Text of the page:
When they selected All the babies I might have had I for the exhibition Pattern at Fringe Arts Bath, the curators asked me whether I could write a bit about it. Their original intention was to cut out quotes in vinyl for the floor as part of the exhibition, so I have written it with that in mind. In the end they didn’t do that, but instead asked if they could put it on the Pattern website. It made me realise that I hadn’t ever publicised these thoughts and that it still makes me feel very vulnerable! It is based on my own experience and naturally provokes a strong response from others. It was one of my first conceptual pieces and it interests me that even then, in 2010, I was already making public that which is normally private, although I hadn’t yet identified that thread running through my work. I still find it a very moving and beautiful piece. I thoroughly enjoy the fact that each time it has been suspended it becomes something other.

Image: All the babies I might have had I, installed at Align, UWE, Bower Ashton Campus, Bristol, Nov. 2012

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All the babies I might have had I, installed at Pattern, Fringe Arts Bath, May-June 2016

All the babies I might have had I was knitted intuitively as a response to an outpouring of the losses associated with childlessness- the anguish of infertility, the grief of miscarriage, the pain of an ectopic pregnancy, the agony over the ease with which others seem to conceive, the longing for a child.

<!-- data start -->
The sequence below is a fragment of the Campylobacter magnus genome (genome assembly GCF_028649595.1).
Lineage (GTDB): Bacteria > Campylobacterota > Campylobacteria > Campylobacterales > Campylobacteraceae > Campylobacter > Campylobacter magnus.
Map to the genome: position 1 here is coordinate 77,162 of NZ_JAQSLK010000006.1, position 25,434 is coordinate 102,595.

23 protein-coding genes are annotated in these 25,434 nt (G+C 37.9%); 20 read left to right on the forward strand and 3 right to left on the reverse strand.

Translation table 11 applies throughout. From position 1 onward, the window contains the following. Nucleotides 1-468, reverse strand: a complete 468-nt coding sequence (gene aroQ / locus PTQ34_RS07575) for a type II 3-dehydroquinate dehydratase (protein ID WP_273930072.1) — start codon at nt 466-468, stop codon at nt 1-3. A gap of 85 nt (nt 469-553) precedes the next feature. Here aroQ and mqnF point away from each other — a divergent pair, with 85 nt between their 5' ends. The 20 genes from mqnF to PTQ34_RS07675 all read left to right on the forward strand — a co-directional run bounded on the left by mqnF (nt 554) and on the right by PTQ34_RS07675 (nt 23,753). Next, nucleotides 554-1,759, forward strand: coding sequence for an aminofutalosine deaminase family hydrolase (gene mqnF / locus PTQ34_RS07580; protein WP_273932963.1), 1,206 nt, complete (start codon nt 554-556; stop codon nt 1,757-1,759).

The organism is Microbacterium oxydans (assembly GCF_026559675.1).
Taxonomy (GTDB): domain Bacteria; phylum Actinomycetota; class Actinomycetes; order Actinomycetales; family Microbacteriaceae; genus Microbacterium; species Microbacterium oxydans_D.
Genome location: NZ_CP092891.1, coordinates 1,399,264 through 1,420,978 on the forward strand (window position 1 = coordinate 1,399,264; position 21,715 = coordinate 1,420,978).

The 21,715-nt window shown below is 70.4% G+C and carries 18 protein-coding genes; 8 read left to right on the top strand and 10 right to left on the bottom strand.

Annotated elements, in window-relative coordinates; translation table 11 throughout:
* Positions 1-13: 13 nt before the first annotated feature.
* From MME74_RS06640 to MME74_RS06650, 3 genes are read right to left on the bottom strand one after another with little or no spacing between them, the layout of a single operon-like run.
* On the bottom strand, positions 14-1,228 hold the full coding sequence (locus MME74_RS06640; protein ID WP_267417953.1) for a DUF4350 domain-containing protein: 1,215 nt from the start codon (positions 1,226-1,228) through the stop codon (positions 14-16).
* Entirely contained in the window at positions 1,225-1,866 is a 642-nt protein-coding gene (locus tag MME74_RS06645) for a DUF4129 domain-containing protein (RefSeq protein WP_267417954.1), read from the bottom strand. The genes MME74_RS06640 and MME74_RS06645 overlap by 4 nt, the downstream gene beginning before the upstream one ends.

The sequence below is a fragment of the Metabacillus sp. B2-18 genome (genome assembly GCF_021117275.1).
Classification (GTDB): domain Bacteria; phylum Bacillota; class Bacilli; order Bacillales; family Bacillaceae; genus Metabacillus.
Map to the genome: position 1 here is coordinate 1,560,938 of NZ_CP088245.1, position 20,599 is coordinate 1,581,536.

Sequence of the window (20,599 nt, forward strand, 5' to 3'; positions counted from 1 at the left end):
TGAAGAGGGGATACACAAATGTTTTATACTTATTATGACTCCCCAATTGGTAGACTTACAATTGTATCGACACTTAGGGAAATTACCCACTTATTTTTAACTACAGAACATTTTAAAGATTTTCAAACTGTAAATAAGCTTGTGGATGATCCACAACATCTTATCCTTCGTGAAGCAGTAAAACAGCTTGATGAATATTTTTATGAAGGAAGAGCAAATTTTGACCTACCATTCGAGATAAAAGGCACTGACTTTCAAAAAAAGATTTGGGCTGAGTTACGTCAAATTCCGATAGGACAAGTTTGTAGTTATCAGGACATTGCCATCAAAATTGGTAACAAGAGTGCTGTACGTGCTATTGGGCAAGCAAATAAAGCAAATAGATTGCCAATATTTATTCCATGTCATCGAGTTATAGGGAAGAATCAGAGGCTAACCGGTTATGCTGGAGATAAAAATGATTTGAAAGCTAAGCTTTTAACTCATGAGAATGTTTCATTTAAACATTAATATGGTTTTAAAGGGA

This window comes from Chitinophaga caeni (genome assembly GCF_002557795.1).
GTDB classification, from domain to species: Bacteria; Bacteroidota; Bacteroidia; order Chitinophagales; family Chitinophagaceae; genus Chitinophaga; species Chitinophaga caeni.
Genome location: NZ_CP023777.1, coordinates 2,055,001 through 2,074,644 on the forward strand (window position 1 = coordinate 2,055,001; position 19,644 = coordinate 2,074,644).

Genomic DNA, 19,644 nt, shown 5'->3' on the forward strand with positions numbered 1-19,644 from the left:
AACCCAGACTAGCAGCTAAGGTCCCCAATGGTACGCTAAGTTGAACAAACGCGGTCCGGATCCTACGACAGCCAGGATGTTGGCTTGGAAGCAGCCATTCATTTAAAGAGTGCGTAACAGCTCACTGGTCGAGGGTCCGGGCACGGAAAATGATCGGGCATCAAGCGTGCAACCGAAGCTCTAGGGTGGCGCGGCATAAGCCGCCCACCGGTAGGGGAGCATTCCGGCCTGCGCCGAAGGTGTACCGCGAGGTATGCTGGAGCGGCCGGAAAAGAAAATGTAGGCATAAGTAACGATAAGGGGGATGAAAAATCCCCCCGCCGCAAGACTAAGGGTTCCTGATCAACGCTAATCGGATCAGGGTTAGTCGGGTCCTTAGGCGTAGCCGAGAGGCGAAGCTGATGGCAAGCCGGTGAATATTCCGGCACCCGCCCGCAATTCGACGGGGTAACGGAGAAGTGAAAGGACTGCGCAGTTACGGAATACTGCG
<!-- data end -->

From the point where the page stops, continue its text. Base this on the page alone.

Instead of knitting baby clothes, I knitted holes as absences. 

Its form is abstract, organic, flexible, until suspended, when it becomes something other, vulnerable, floating, yet controlled by tension and gravity. 

That it has been felted is another change in control. It’s out of my control. 

Some people think it’s quite shocking, as knitting is meant to be passive, private and benign. Using knitting to communicate things that are normally hidden creates an uneasy tension. It should be soft, cuddly, functional, but instead it’s hard hitting, difficult, abstract. 

Knitting’s meant to be comforting but this is disquieting.


All the babies I might have had I, installed at Unravelling, Bow Arts Ice House Studios, London, Oct. 2016

It’s the dark side of knitting. 

It is abject.

It is a memory of all the babies I might have had. 

Knitting is a meant to be an easy conversation starter; having to tell people ‘I’m knitting a uterus’ was rather awkward. Sometimes I’d say ‘I’m experimenting with knitting holes’ instead.

It makes me feel very vulnerable talking about it.

I don’t think the sense of loss ever really goes away. It changes with time, but it’s still there.

The colour is the colour of blood.

That something exquisite comes out of this deep sorrow is cathartic. 

The title disrupts the viewer’s preconceptions. 

The significance of a name. 

I’m making public things that are normally private.

It would probably be called confessional art. It’s my own story but it’s actually also a story that I have in common with many, many others…. and that helps. I hope it helps.'


All the babies I might have had I, installed at Symbiosis, Phoenix cafe, Bristol, April 2015